A look back at the biggest wildfires to ever burn across B.C.

  • Aug. 26, 2020 7:00 a.m.
The Okanagan Park wildfire of 2003 is considered the most significant interface wildfire event in BC history. (File Photo)The Okanagan Park wildfire of 2003 is considered the most significant interface wildfire event in BC history. (File Photo)
A 1998 Salmon Arm fire destroyed 40 buildings.A 1998 Salmon Arm fire destroyed 40 buildings.
The Penticton Wildfire, also known as the Garnet fire, occurred in ‘94.The Penticton Wildfire, also known as the Garnet fire, occurred in ‘94.
The Great Vancouver WildfireThe Great Vancouver Wildfire

A number of particularly large and destructive wildfires have occurred in B.C. over the years. Here’s a look back at the 10 biggest fires in B.C. history based on size.

Great Vancouver Wildfire – 1886

On June 13, 1886, a fire destroyed most of Vancouver, which had only been incorporated three months earlier and was still surrounded by forest. A clearing fire blazed out of control and after one hour only two of the 400 original buildings were left standing. As a result, it was decided that replacement construction should be of brick stone or cast iron.

The fire killed at least 21 people.

Wisp Wildfire – 1950

The fire burned from north of the Fort St. John area into Alberta along the Chinchaga River. The total area burned was 1.4 million hectares. The B.C. portion was 90,000 hectares.

Penticton Wildfire – 1994

The Penticton Wildfire, also known as the Garnet fire, occurred in 1994. More than 5,500 hectares were burned, over 3,500 people were evacuated, and 18 homes and structures were lost. The fact that the fire occurred in an interface area increased the severity of the damage.

Salmon Arm Wildfire – 1998

One of British Columbia’s worst wildfires occurred in 1998 in the Salmon Arm area. It burned over 6,000 hectares, caused the evacuation of approximately 7,000 people, destroyed 40 buildings, and cost over $10 million to extinguish.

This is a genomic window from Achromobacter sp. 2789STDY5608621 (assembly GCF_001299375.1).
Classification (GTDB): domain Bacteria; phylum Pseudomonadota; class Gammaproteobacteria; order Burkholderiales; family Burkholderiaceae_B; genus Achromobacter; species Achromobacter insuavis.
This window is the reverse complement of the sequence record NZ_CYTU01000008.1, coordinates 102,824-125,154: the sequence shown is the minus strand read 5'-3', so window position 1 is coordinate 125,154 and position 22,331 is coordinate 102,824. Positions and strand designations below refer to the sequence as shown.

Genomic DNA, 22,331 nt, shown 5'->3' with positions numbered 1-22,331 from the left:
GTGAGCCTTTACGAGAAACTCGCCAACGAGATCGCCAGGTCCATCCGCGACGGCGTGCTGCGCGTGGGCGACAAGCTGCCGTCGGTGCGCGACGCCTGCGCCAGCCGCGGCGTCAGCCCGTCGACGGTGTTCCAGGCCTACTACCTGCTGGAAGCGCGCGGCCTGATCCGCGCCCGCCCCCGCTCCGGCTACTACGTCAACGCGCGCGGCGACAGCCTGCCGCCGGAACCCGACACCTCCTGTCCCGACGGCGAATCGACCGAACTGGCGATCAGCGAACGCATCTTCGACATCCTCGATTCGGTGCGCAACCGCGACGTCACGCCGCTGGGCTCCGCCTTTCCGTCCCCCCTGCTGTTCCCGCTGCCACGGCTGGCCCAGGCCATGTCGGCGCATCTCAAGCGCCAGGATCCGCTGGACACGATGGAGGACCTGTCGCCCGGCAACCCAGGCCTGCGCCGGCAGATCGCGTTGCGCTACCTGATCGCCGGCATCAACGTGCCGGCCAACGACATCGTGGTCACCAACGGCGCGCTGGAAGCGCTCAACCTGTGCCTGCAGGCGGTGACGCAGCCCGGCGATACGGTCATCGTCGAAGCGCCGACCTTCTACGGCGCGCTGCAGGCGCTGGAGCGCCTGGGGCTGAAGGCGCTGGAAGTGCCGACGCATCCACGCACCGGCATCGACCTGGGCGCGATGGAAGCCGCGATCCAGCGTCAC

READ MORE: BC Wildfire continues suppression efforts on Christie Mountain blaze

Okanagan Mountain Park Wildfire – 2003

The Okanagan Mountain Park Wildfire, during the 2003 fire season, was the most significant interface wildfire event in B.C. history. The fire’s final size was 25,600 hectares. Much of B.C. was affected, but the communities of Naramata and Kelowna suffered the most when the blaze caused the evacuation of 33,050 people (4,050 of these people were also evacuated for a second time) and 238 homes were lost or damaged. The fire also claimed 12 wooden trestles and damaged two other steel trestles in the historic Myra Canyon.

Lava Canyon Wildfire – 2009

Lava Canyon in the Chilcotin saw the largest wildfire of the 2009 season at 66,719 hectares (667 square kilometres) and led to evacuation orders and alerts.

Binta Lake Wildfire – 2010

Binta Lake Wildfire, south of Burns Lake, grew from 7,000 to about 35,000 hectares in a 12-hour period due to dry conditions and strong winds. At its final size of 40,000 hectares (400 square kilometres), this was the single largest blaze of 2010 and resulted in evacuation orders and alerts.

Chelaslie River Wildfire – 2014

This wildfire occurred seven kilometres south of the Chelaslie River and burned an area of 133,098 hectares (1,331 square kilometres), including sections of Entiako Provincial Park. This fire resulted in several evacuation alerts and orders.

Elephant Hill Wildfire – 2017

This wildfire started on July 6, 2017, about 2.5 kilometres southwest of Ashcroft. It eventually burned 191,865 hectares in B.C.’s south-central Interior region, including parts of both the Kamloops Fire Centre and Cariboo Fire Centre.

The BC Wildfire Service’s fire specialists’ report indicated that the most likely cause of the Elephant Hill wildfire was smoking or smoking materials, such as cigarettes or cigars.

North Baezaeko Wildfire – 2018

The fire located south of Kluskoil Lake Park and 85 kilometres west of Quesnel was discovered on Aug. 1, 2020. Lightning was believed to be the cause and prompted evacuation orders and alerts.

All information provided by BC Wildfire Services

bc wildfires